A unit of Deutsche Bank AG has agreed to pay $11.5 million to settle a Nevada probe if its role in funding subprime mortgages
A unit of Deutsche Bank AG has agreed to pay $11.5 million to settle a Nevada probe if its role in funding subprime mortgages, according to a Reuters report.
The mortgages in question were provided by other lenders, but funded, bought and securitized by Deutsche Bank unit DB Structured Products Inc. from 2004 to 2007, according to Reuters.
Nevada Attorney General Catherine Masto alleged that the other lenders misled borrowers about the loans’ interest rates or added high-risk features regardless of the borrower’s ability to repay – and that Deutsche Bank knew about the misleading practices when it funded the loans.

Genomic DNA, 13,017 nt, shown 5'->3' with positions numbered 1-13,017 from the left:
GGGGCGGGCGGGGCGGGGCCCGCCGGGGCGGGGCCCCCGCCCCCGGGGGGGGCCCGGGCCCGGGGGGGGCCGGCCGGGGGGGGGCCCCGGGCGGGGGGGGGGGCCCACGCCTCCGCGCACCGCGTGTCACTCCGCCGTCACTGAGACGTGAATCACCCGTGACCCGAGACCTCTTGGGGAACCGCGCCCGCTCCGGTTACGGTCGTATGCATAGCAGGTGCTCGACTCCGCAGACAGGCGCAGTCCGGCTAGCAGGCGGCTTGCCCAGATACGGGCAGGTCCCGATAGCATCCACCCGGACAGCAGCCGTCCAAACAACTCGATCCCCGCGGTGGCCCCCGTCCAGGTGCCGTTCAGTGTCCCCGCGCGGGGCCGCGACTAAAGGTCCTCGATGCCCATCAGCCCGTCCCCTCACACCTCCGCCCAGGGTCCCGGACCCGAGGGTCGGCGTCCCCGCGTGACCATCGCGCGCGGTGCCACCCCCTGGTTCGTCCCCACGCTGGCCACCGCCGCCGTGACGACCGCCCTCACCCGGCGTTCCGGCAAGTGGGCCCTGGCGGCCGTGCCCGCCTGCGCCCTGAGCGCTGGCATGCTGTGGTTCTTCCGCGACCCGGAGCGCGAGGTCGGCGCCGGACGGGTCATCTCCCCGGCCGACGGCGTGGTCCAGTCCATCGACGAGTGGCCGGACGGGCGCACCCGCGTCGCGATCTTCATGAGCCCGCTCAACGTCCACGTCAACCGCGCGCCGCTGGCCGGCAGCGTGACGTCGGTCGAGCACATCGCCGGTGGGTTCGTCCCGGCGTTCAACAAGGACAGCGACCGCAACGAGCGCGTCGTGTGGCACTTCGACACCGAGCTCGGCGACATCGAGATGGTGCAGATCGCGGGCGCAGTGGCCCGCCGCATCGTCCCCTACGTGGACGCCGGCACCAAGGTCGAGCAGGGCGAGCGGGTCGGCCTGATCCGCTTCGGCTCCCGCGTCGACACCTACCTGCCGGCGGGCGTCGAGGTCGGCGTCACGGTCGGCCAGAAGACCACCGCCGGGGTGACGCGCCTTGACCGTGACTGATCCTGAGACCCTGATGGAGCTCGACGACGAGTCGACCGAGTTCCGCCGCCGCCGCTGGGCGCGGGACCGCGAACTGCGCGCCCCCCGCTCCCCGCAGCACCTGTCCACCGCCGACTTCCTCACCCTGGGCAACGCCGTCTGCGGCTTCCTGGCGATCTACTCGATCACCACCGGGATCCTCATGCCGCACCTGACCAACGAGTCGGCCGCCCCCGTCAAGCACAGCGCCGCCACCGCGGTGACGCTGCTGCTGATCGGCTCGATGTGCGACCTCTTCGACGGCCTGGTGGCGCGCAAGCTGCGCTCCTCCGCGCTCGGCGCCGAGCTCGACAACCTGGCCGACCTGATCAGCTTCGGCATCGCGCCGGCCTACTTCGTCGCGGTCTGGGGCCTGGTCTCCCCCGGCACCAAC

Deutsche Bank would neither admit nor deny the allegations, Reuters reported. However, the bank did agree to review any future loans it helps finance in the state of Nevada for similar issues.
Masto said the money from the settlement will be used to cover the costs of the investigation and repay some of the affected borrowers.
“I remain committed to enforcing Nevada's laws against the players -- including those on Wall Street -- that contributed to and profited from mortgage lending and sales practices that misled Nevada consumers into loans that they did not understand and could not repay,” she said in a statement.
Nevada – which was one of the hardest hit states during the housing crisis – has also been among the most aggressive in going after financial institutions that engaged in risky lending practices, Reuters reported. In the last two years, the state has sued units of Royal Bank of Scotland and Morgan Stanley, which settled for $42 million and $40 million, respectively.